HOUSTON (AP) – Hospitals across the South grappled with water shortages Sunday in the wake of a devastating winter storm as the region continued recovery efforts and the weather offered a welcome respite – temperatures into the mid-60s. .
At the height of last week’s storm, hospitals rushed to treat patients amid record cold temperatures, snow and ice that hit parts of the country more used to wintering in light jackets and short sleeves. The ice blast ruptured the main, left millions of utility customers without power and contributed to at least 76 deaths, half of which occurred in Texas. At least seven people died in Tennessee and four in Portland, Oregon.
A rural hospital in Anahuac, Texas, about 50 miles (80 kilometers) east of Houston, lost water and electricity.
William Kiefer, chief executive of Chambers Health, which runs the hospital along with two clinics and a wellness center, said the facility drew on backup generators and water from a 275-gallon storage tank. They refilled it three times with water from a swimming pool in the wellness center.
When temperatures were in their teens last Monday, a woman who was about to give birth entered the hospital after she was unable to navigate the ice and snow to her hospital in suburban Houston. Emergency room staff delivered the baby safely, Kiefer said.
“It would have taken him another two hours to get (to the Houston suburban hospital) if our facilities weren’t there,” he said. “We can probably assume that she would have had the baby in her car and in the snow. It’s not a good situation. “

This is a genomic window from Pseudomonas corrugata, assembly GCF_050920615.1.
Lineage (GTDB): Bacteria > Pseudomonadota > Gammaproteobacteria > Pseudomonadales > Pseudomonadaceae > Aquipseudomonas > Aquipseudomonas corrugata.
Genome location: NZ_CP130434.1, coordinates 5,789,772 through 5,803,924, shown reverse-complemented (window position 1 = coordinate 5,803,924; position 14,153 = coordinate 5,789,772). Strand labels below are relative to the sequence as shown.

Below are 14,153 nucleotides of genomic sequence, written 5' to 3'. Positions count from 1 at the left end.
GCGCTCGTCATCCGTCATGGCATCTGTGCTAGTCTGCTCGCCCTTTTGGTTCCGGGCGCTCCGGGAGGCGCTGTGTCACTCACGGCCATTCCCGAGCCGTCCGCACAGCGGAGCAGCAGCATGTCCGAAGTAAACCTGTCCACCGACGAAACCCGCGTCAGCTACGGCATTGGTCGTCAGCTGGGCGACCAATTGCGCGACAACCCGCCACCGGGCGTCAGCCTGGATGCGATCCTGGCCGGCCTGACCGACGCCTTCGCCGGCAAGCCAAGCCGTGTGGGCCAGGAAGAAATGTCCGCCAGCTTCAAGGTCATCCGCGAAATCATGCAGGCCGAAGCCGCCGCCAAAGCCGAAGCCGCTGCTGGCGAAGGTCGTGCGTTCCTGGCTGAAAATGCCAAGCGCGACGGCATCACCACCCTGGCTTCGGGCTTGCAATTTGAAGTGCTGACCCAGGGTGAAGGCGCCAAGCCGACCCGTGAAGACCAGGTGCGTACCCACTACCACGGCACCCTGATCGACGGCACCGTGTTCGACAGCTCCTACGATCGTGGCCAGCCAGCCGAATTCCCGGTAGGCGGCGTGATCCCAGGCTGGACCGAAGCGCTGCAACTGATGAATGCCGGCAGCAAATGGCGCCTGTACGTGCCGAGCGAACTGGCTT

Water was restored Thursday and operations returned to normal on Sunday, it said. The health system plans to consider installing more sophisticated backup systems, he said.
Houston Methodist Hospital spokeswoman Gale Smith said water had been restored at two community hospitals in the system, which was dealing with an influx of dialysis patients after its local centers closed, it added.
After temperatures dropped as much as 40 degrees below normal last week, the forecast for the Houston area called for a high of 65 degrees (18 degrees Celsius) on Sunday. The city lifted its notice to boil the water on Sunday afternoon.
About 30,000 Texans were still without power due to downed power lines and other equipment failures. Gov. Greg Abbott said during a news conference that he expected all service to be restored on Sunday night or Monday.
Abbott also said it was concerned about the threat of huge electricity bills after wholesale energy prices soared while power plants were offline. He said it would be the “top priority” for the Legislature, vowing not to end the legislative session until lawmakers make sure the state’s power grid is adapted to handle extreme winter and summer weather.
Nearly 230,000 customers across the South were still without power as of Sunday, according to PowerOutage.us, a website that tracks power outages. Other major blackouts occurred in Mississippi, West Virginia, Kentucky and Oregon.